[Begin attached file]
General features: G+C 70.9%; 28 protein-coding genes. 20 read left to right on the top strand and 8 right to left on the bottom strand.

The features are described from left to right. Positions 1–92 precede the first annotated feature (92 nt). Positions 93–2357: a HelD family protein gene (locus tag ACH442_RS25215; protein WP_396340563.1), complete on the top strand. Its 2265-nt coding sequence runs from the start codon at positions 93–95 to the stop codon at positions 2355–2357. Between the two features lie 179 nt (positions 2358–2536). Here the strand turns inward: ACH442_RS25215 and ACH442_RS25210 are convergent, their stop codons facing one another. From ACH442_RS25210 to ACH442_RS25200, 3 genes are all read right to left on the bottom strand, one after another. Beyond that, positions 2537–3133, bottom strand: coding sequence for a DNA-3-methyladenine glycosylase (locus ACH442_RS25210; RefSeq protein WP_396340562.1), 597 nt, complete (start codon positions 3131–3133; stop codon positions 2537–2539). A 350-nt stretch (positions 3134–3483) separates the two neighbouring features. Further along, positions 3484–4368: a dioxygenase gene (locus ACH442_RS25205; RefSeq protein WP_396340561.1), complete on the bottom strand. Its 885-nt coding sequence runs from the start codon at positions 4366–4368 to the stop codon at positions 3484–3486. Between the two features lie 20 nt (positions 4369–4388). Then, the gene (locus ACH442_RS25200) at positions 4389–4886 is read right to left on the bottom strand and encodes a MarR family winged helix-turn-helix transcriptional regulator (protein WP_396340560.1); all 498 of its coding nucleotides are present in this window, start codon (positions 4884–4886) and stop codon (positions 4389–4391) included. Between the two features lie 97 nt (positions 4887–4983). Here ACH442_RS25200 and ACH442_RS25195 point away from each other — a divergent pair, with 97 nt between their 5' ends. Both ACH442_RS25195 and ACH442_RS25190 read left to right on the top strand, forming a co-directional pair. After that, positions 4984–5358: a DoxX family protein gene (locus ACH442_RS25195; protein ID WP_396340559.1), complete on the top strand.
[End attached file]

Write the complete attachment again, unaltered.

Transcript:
General features: G+C 70.9%; 28 protein-coding genes. 20 read left to right on the top strand and 8 right to left on the bottom strand.

The features are described from left to right. Positions 1–92 precede the first annotated feature (92 nt). Positions 93–2357: a HelD family protein gene (locus tag ACH442_RS25215; protein WP_396340563.1), complete on the top strand. Its 2265-nt coding sequence runs from the start codon at positions 93–95 to the stop codon at positions 2355–2357. Between the two features lie 179 nt (positions 2358–2536). Here the strand turns inward: ACH442_RS25215 and ACH442_RS25210 are convergent, their stop codons facing one another. From ACH442_RS25210 to ACH442_RS25200, 3 genes are all read right to left on the bottom strand, one after another. Beyond that, positions 2537–3133, bottom strand: coding sequence for a DNA-3-methyladenine glycosylase (locus ACH442_RS25210; RefSeq protein WP_396340562.1), 597 nt, complete (start codon positions 3131–3133; stop codon positions 2537–2539). A 350-nt stretch (positions 3134–3483) separates the two neighbouring features. Further along, positions 3484–4368: a dioxygenase gene (locus ACH442_RS25205; RefSeq protein WP_396340561.1), complete on the bottom strand. Its 885-nt coding sequence runs from the start codon at positions 4366–4368 to the stop codon at positions 3484–3486. Between the two features lie 20 nt (positions 4369–4388). Then, the gene (locus ACH442_RS25200) at positions 4389–4886 is read right to left on the bottom strand and encodes a MarR family winged helix-turn-helix transcriptional regulator (protein WP_396340560.1); all 498 of its coding nucleotides are present in this window, start codon (positions 4884–4886) and stop codon (positions 4389–4391) included. Between the two features lie 97 nt (positions 4887–4983). Here ACH442_RS25200 and ACH442_RS25195 point away from each other — a divergent pair, with 97 nt between their 5' ends. Both ACH442_RS25195 and ACH442_RS25190 read left to right on the top strand, forming a co-directional pair. After that, positions 4984–5358: a DoxX family protein gene (locus ACH442_RS25195; protein ID WP_396340559.1), complete on the top strand.